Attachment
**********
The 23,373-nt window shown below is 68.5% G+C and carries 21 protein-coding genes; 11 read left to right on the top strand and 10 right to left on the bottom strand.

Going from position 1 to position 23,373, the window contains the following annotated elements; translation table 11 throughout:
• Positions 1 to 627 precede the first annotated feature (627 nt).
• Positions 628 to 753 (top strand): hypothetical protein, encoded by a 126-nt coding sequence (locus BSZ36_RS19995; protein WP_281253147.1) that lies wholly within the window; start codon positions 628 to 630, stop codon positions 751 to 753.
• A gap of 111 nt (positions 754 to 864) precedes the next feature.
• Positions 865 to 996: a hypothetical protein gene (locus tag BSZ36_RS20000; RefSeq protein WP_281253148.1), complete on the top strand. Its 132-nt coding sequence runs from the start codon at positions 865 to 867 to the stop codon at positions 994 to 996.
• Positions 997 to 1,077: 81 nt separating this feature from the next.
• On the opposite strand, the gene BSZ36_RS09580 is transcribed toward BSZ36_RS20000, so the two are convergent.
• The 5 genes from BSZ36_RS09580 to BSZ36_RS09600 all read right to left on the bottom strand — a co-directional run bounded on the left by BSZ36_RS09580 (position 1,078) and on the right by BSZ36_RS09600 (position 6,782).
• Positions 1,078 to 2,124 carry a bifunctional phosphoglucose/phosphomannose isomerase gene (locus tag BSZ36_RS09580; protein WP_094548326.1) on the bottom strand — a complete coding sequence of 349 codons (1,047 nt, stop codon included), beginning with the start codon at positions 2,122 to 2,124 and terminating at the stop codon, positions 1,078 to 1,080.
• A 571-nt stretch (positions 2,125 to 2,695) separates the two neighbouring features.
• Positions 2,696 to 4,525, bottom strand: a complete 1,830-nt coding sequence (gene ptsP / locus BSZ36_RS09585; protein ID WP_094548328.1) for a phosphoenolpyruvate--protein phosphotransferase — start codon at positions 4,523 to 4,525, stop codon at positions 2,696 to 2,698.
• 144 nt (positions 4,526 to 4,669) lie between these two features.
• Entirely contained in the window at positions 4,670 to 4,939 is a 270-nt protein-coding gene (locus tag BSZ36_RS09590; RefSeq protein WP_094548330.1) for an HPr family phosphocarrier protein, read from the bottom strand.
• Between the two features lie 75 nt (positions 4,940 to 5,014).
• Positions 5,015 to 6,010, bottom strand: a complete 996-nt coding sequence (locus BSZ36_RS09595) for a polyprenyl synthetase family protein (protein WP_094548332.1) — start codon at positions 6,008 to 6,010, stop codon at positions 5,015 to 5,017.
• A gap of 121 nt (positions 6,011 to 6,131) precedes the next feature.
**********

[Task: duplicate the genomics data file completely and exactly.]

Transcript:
The 23,373-nt window shown below is 68.5% G+C and carries 21 protein-coding genes; 11 read left to right on the top strand and 10 right to left on the bottom strand.

Going from position 1 to position 23,373, the window contains the following annotated elements; translation table 11 throughout:
• Positions 1 to 627 precede the first annotated feature (627 nt).
• Positions 628 to 753 (top strand): hypothetical protein, encoded by a 126-nt coding sequence (locus BSZ36_RS19995; protein WP_281253147.1) that lies wholly within the window; start codon positions 628 to 630, stop codon positions 751 to 753.
• A gap of 111 nt (positions 754 to 864) precedes the next feature.
• Positions 865 to 996: a hypothetical protein gene (locus tag BSZ36_RS20000; RefSeq protein WP_281253148.1), complete on the top strand. Its 132-nt coding sequence runs from the start codon at positions 865 to 867 to the stop codon at positions 994 to 996.
• Positions 997 to 1,077: 81 nt separating this feature from the next.
• On the opposite strand, the gene BSZ36_RS09580 is transcribed toward BSZ36_RS20000, so the two are convergent.
• The 5 genes from BSZ36_RS09580 to BSZ36_RS09600 all read right to left on the bottom strand — a co-directional run bounded on the left by BSZ36_RS09580 (position 1,078) and on the right by BSZ36_RS09600 (position 6,782).
• Positions 1,078 to 2,124 carry a bifunctional phosphoglucose/phosphomannose isomerase gene (locus tag BSZ36_RS09580; protein WP_094548326.1) on the bottom strand — a complete coding sequence of 349 codons (1,047 nt, stop codon included), beginning with the start codon at positions 2,122 to 2,124 and terminating at the stop codon, positions 1,078 to 1,080.
• A 571-nt stretch (positions 2,125 to 2,695) separates the two neighbouring features.
• Positions 2,696 to 4,525, bottom strand: a complete 1,830-nt coding sequence (gene ptsP / locus BSZ36_RS09585; protein ID WP_094548328.1) for a phosphoenolpyruvate--protein phosphotransferase — start codon at positions 4,523 to 4,525, stop codon at positions 2,696 to 2,698.
• 144 nt (positions 4,526 to 4,669) lie between these two features.
• Entirely contained in the window at positions 4,670 to 4,939 is a 270-nt protein-coding gene (locus tag BSZ36_RS09590; RefSeq protein WP_094548330.1) for an HPr family phosphocarrier protein, read from the bottom strand.
• Between the two features lie 75 nt (positions 4,940 to 5,014).
• Positions 5,015 to 6,010, bottom strand: a complete 996-nt coding sequence (locus BSZ36_RS09595) for a polyprenyl synthetase family protein (protein WP_094548332.1) — start codon at positions 6,008 to 6,010, stop codon at positions 5,015 to 5,017.
• A gap of 121 nt (positions 6,011 to 6,131) precedes the next feature.